Vegetable-tanning is the ancient, traditional method for producing leather. Undoubtedly physical and hard work, requiring artisanal skill. This method is free from harmful chemicals. We chose to use vegetable tanned leather because of the history that ties it to Morocco and it's people. When I first arrived in Morocco I was truly amazed by the craft of the locals and just how proud they were of their rich history, enticing me to learn more. The tanners were believed to have been the first to settle in Marrakech over eight hundred years ago, and here they remain still using the same ancient techniques to produce Moroccan leather.
This method of tanning produces beautiful leather that is very different to leather that we are accustom to seeing and using. The first thing you'll notice about our bags is they have a 'earthy' smell about them. This is because of the natural elements used while turning the hide into leather, however with just a few uses the smell diminishes and eventually will be completely gone.
My personal favourite thing about vegetable tanned leather is how it changes. Because there are no chemicals and plastics used in the process, vegetable-tanned leather acts like the material it is, skin. Each skin is different, with unique markings that can be noticed on the lighter tones, these characteristics show the natural quality of hand worked leather. Vegetable tanned leather changes with use, it distresses, softens, creases and your bag transforms. This is why we opt for goats leather for most of our designs, being strong, yet malleable allowing for these beautiful bags to truly become your own. The lighter shades will darken slightly and the backpacks will sag, taking on a softer shape that moulds to your body.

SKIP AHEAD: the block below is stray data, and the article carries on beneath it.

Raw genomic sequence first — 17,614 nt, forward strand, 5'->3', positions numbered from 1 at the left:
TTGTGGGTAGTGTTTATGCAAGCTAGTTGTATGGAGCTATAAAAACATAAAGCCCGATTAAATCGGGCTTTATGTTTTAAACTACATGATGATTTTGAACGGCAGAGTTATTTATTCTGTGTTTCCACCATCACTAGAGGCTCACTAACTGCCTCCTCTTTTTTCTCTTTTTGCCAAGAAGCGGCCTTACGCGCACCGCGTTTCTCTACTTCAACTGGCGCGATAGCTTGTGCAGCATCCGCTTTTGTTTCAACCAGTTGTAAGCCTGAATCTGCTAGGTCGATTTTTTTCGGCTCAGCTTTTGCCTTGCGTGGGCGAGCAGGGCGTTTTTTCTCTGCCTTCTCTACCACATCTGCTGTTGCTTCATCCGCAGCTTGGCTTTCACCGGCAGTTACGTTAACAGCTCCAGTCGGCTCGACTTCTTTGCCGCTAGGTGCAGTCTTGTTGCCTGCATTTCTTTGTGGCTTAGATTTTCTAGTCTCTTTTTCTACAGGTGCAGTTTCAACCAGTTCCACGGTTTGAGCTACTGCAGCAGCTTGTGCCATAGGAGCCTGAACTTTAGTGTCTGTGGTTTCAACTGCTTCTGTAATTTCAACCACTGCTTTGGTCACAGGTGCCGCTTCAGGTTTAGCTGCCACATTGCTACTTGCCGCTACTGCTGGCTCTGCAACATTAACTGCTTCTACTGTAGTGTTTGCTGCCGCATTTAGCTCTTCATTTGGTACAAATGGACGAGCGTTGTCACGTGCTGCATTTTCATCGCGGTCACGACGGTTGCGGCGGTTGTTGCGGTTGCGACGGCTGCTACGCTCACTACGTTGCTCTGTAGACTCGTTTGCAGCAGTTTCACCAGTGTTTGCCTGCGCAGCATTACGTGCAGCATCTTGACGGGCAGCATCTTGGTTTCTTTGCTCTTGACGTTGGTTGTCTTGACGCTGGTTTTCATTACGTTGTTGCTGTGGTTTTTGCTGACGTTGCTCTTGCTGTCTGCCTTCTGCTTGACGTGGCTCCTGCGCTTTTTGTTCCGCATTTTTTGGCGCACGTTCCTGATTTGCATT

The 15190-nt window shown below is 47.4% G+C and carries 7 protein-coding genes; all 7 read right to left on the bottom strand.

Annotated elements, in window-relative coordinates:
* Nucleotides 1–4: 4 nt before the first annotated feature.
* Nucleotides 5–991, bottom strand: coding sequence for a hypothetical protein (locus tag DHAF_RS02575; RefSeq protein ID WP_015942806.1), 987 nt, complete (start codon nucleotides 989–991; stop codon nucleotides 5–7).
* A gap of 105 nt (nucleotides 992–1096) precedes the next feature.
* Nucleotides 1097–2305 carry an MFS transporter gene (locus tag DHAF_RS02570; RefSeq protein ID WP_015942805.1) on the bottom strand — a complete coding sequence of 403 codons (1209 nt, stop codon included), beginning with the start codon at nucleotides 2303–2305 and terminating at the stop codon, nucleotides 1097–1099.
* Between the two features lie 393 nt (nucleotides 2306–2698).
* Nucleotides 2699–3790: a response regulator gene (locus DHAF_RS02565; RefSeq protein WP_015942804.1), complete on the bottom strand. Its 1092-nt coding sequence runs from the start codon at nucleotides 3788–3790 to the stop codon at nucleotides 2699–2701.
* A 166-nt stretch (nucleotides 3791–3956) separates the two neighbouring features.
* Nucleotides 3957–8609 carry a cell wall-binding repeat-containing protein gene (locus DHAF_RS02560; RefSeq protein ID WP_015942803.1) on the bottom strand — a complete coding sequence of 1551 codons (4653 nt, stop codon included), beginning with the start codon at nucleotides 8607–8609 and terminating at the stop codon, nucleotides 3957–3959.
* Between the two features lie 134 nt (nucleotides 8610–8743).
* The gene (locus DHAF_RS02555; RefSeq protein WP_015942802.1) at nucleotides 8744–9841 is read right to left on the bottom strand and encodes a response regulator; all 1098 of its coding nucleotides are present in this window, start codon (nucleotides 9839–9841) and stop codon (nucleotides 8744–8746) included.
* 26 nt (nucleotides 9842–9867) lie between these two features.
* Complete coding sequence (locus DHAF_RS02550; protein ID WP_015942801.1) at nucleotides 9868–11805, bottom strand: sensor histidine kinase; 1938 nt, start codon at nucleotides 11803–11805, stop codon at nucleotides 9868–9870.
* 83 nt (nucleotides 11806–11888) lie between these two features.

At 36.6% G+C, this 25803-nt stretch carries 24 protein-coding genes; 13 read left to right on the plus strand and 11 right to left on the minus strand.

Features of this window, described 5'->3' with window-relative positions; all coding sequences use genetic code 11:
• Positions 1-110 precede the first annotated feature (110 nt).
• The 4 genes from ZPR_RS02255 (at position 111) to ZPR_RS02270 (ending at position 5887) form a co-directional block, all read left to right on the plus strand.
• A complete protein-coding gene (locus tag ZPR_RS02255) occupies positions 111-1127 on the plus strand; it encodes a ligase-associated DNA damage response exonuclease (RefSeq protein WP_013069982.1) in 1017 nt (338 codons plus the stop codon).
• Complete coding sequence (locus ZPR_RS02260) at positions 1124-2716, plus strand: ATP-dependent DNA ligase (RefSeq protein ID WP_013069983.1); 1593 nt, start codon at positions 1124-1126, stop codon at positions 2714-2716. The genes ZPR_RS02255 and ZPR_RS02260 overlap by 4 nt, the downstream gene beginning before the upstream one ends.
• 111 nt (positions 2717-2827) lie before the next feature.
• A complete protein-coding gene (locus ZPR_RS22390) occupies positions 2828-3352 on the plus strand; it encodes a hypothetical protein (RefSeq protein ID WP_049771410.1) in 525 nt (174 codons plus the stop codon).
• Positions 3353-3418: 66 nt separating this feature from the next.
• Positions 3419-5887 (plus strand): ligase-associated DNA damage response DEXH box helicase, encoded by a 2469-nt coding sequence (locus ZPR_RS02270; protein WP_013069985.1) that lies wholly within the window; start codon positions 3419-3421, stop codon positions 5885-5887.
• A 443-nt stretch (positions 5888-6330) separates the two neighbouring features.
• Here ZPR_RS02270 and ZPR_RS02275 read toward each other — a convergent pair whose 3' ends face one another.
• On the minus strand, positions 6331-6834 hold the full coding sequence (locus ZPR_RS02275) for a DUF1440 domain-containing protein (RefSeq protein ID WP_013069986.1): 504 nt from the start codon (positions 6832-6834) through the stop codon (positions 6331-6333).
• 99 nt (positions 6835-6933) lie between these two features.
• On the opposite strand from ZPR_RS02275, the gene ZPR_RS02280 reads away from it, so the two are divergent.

Here you can see a brand new Rivers backpack vs one which has travelled the world with me
Soaking the skins in a solution of pigeon poo and tannery waste (3 to 6 days)
The skins are then squeezed out and left to dry, all hair is scraped off and the skins are re-soaked in a pit of lime and organ-kernel ash.
The skins are then washed and placed in yet another pit of fermenting formula made up of pigeons poo and water.
At this stage the skins have become thin and stretchy, now begins the actual tanning process. The hides are prepped to receive the dye. Traditional tanners only ever use plants to dye their leather. Roots, barks, seeds and fruit. The dye is applied by hand and the hides are left out to dry in the hot Moroccan sun.
The skins are then stretched and smoothed. This work is physical and only carried out by the younger men.
The hides are now ready to be worked with. This process can take up to 60 days to complete, using only man power, natural ingredients and elements during the whole process.
Also Read :
Meet the Makers - Meet the artisans behind Lost Little One
Ethically Made - What is it that makes us ethical?
Leather Care - How to care for your vegetable-tanned leather bag